Some young Egyptians are rejecting these restrictions, but many do so behind their families’ backs. “They revolt in secrecy, adding a new number each second to the hypocritical population,” says Rakha.

But not everyone is revolting in secret, with some young people, intellectuals and activists openly calling for a sexual revolution. In Egypt, for instance, a vanguard of women intent on seizing their rights is playing a prominent role in this awakening, whether they are combating sexual harassment, insisting on dressing as they please in public, rejecting the hijab, fighting the stigma of being single, and even choosing to live on their own.


Follow Khaled Diab on Twitter.

This article first appeared in Haaretz on 4 May 2015.

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From Arab spring to summer of love in Egypt?

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By Khaled Diab

The Egyptian revolution awoke hopes of a new era of gender equality and of greater sexual liberty. But how likely is Egypt to have its own summer of love?

Wednesday 13 July 2011

In the early weeks of the Egyptian revolution, Tahrir (or Liberation) square provided tantalising glimpses of a new Egypt of liberty and equality in which class, religion, gender and age melted into apparent insignificance. Muslims and Christians mingled cross and crescent; the old followed the young’s lead; men and women became comrades rather than ‘brothers’ and ‘sisters’.

“The social problems that have plagued Egypt for years seem to have dissolved in the solidarity and egalitarianism that have become the defining characteristic of the community of peaceful protesters in Tahrir,” reported Karim Medhat Ennarah, an Egyptian activist who camped out for weeks on the now-iconic square, back in February.

The positive vibe among the protesters was such that “we were joking about how the square is now ready to declare independence and become the Free Republic of Tahrir”, recalled Ennarah.

So, was this initial euphoria justified? Will the Tahrir model spread to society as a whole to transform Egypt into an egalitarian meritocracy where youth and gender are no barriers to advancement? And will the Arab Spring one day blossom into a summer of social and sexual liberty for young Egyptians, regardless of their gender?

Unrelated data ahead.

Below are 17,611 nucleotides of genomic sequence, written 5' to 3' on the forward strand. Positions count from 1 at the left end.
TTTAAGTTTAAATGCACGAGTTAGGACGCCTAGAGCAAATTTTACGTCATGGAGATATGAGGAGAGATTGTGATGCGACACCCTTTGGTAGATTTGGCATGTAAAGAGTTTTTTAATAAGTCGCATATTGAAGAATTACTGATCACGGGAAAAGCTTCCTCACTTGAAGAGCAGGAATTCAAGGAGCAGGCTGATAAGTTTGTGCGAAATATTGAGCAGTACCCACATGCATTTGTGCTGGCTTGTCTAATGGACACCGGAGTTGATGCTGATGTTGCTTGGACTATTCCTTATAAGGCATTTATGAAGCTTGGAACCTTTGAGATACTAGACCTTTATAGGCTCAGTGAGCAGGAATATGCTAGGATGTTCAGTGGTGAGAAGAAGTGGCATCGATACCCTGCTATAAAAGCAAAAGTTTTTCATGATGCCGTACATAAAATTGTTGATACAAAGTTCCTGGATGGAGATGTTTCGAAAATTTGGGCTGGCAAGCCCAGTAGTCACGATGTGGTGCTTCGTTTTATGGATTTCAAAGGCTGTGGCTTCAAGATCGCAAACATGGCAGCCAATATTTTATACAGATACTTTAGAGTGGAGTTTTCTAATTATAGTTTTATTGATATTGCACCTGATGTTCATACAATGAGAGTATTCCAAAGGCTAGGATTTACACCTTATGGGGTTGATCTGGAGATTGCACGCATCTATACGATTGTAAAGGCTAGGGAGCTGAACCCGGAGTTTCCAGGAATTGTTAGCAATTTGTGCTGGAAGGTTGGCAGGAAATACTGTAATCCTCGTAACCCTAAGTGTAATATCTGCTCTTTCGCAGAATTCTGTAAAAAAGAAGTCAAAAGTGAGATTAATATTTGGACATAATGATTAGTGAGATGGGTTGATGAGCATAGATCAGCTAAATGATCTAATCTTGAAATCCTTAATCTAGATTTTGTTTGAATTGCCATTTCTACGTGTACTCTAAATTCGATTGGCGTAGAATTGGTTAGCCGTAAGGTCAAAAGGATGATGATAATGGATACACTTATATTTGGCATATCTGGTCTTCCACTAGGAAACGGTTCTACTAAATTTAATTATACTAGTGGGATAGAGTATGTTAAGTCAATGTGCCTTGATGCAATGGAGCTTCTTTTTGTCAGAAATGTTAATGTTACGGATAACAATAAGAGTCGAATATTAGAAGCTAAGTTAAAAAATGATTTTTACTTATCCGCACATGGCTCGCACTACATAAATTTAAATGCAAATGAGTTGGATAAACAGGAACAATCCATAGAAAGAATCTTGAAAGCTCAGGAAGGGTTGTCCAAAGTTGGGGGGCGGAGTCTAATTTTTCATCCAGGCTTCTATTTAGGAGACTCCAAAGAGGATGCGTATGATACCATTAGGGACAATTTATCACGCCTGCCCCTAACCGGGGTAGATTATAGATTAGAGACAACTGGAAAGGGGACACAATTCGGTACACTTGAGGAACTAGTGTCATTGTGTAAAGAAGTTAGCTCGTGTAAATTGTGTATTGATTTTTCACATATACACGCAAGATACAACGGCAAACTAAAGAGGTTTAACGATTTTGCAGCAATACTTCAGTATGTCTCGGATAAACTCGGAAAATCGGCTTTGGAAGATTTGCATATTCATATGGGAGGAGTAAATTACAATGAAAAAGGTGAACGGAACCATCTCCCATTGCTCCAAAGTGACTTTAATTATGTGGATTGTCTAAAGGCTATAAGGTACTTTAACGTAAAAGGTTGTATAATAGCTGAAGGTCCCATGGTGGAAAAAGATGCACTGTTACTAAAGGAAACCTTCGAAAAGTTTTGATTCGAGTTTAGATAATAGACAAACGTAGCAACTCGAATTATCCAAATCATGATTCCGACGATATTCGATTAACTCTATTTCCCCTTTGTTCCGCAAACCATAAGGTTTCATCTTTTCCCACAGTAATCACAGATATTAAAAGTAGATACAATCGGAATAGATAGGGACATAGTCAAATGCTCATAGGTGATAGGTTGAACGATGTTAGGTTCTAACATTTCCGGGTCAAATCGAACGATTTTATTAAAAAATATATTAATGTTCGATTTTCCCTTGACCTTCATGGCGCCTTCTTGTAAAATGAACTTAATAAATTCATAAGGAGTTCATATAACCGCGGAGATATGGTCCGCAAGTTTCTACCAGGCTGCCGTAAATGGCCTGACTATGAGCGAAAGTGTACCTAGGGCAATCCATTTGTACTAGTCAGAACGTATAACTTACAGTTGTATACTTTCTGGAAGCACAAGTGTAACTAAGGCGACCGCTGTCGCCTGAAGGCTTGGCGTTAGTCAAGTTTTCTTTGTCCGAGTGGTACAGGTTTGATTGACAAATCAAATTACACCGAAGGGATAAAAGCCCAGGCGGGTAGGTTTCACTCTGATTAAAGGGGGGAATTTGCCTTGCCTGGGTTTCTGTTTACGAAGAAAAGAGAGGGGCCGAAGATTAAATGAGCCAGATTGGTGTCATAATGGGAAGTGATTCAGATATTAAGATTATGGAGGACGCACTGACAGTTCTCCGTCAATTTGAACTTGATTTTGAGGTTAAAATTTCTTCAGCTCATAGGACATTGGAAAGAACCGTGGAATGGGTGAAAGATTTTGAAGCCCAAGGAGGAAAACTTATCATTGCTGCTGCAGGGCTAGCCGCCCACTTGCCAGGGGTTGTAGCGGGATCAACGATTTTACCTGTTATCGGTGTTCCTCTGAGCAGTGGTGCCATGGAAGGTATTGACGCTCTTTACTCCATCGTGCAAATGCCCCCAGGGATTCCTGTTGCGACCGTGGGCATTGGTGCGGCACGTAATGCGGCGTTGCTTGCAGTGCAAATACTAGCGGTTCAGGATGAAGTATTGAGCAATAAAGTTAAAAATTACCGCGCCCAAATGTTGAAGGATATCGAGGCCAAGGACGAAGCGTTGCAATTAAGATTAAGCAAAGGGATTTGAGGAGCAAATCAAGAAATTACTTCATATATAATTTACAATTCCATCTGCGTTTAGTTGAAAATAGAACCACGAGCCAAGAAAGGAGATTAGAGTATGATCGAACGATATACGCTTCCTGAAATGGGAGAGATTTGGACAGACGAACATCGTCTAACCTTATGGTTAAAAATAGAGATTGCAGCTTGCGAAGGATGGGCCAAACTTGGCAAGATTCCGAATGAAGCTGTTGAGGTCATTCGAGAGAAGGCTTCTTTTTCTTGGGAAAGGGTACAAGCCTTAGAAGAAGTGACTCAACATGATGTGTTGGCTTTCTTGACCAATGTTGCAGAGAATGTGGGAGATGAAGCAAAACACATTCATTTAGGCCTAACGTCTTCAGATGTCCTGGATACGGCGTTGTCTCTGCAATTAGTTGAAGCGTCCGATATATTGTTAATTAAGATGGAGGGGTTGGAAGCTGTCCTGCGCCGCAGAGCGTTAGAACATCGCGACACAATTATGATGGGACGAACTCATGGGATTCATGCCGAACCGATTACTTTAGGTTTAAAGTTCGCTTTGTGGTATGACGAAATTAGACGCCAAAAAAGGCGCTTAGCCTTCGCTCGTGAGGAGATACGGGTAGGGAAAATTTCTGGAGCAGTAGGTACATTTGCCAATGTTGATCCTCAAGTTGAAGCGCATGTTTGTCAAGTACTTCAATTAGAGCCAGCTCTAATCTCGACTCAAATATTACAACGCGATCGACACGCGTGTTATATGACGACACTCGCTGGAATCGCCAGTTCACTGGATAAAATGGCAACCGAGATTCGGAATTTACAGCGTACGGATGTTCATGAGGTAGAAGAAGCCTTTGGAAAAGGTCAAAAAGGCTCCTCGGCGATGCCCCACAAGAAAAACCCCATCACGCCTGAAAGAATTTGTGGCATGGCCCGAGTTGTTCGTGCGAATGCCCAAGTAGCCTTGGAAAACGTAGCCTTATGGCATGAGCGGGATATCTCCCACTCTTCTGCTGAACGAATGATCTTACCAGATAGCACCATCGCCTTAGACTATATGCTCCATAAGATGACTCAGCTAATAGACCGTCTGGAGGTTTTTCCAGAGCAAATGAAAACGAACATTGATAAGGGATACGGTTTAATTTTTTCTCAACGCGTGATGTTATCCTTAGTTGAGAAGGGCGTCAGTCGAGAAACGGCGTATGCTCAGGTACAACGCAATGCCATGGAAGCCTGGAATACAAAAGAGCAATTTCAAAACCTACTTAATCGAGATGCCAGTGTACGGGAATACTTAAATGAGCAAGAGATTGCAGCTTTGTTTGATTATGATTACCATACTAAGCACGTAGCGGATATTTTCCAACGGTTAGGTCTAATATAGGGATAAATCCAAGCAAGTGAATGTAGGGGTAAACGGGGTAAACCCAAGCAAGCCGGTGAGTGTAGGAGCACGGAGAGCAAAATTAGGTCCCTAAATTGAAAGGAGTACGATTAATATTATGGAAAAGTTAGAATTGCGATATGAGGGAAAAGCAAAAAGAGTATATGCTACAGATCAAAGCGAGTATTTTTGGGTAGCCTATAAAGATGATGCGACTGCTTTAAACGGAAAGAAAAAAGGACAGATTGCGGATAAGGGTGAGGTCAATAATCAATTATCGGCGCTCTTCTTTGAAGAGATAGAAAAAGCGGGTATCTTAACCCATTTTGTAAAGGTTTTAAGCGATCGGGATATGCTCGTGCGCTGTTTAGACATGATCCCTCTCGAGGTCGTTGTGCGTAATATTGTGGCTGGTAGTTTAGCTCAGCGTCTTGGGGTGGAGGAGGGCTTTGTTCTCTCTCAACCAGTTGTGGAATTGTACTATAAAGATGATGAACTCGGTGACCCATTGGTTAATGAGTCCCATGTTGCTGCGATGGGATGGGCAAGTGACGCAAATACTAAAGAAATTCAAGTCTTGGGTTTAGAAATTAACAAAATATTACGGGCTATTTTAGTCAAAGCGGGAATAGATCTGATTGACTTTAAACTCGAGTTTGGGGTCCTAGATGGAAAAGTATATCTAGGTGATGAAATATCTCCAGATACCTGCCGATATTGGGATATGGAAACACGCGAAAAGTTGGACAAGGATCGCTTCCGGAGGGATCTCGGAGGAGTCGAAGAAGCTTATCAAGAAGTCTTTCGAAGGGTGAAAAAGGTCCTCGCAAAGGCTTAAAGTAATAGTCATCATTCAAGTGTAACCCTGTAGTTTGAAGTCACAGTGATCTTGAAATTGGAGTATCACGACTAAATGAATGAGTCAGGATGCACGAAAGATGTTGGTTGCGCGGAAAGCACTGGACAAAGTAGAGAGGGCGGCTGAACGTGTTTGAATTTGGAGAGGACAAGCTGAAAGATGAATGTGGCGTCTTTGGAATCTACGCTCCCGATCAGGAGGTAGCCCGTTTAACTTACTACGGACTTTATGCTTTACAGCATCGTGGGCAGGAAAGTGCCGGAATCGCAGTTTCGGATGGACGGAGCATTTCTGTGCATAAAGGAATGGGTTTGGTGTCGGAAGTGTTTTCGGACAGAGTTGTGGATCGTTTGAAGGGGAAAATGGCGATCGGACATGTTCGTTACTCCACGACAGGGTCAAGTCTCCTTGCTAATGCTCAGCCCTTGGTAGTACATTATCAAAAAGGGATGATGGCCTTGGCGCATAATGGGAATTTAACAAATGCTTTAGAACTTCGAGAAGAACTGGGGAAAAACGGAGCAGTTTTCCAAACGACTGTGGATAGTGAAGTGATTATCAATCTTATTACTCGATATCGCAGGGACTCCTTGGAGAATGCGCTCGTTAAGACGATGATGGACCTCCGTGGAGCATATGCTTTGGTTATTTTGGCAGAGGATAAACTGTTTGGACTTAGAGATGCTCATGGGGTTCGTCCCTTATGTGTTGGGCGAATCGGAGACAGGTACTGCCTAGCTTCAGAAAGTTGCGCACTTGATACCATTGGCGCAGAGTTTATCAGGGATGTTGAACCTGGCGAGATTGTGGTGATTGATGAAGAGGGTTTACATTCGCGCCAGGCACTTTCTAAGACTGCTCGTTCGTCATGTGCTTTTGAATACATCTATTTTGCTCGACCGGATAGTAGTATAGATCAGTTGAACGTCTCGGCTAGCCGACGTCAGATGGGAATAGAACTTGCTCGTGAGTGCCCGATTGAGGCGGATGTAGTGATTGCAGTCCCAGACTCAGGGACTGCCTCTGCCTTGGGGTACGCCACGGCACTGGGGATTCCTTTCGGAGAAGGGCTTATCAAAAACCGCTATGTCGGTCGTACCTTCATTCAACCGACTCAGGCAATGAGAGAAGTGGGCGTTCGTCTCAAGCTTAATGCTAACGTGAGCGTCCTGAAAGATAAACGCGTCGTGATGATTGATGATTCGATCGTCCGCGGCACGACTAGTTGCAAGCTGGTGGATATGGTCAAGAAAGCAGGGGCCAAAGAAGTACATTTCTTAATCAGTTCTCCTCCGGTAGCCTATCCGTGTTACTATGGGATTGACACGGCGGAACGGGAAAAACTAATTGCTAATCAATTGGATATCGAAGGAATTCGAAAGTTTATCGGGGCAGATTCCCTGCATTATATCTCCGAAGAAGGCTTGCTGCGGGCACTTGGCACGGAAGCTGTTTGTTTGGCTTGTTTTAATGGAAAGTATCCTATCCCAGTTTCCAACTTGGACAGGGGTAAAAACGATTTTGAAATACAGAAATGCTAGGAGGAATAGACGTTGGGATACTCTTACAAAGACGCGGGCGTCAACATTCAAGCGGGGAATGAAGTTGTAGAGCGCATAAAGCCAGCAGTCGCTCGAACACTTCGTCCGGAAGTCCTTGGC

On the one hand, Egyptians have managed to redefine the country’s political landscape dramatically, most spectacularly by toppling Egypt’s former dinosaur-in-chief, Hosni Mubarak.

On the other hand, as I have warned from the start, the revolution to date has focused mainly on politics and little on the deeper socio-economic changes the country needs if it is escape the oppressive grip of the past. Although the country is free of its supreme symbol of authoritarianism, it is still struggling with the millions of what I call “mini-Mubaraks” running families, businesses and universities through the kind of deferential patronage made unpopular by the big man himself.

The main victims of this are the young and women, two relatively disenfranchised groups who played a pivotal role in the revolution’s success but are now slowly being sidelined by the older generation and men respectively in the post-revolutionary scene.

Women in particular, despite their active involvement in the revolution and all the sacrifices they made, have seen everything change in Egypt and nothing change in their situation, as poignantly symbolised by the appearance of sexual harassment on Tahrir Square itself in recent weeks.

“Men and women stood together hand in hand – as Egyptians regardless of their gender – and won the battle against corruption,” reflects Marwa Rakha, an Egyptian writer, broadcaster and blogger. “Now the revolution is over and everything is back to normal. The attitude towards women has not been impacted by the historic victory.”

To illustrate her point, Rakha – who wrote The Poison Tree, a novel about the “poisoned culture” of Egyptian traditions, beliefs and taboos – cites as an example an International Women’s Day rally on Tahrir Square in March, where the participants were harassed. “They were attacked. Men chanted slogans against them like: ‘Men want to topple feminists’ and ‘Since when did women have a voice?’ They were asked to go home and obey God. They were let down by the average Egyptian man and woman alike,” she bemoans.

Rakha does not hold out much hope of full gender equality or sexual liberation, particularly for women, coming about in the foreseeable future. “Patriarchal values, religion, and traditions are not as easy to topple [as Mubarak],” she tells me. “Virtue, honour and integrity lie between a woman’s legs – this is the subliminal message that propagates through sermons, movies, songs, novels, or shows.”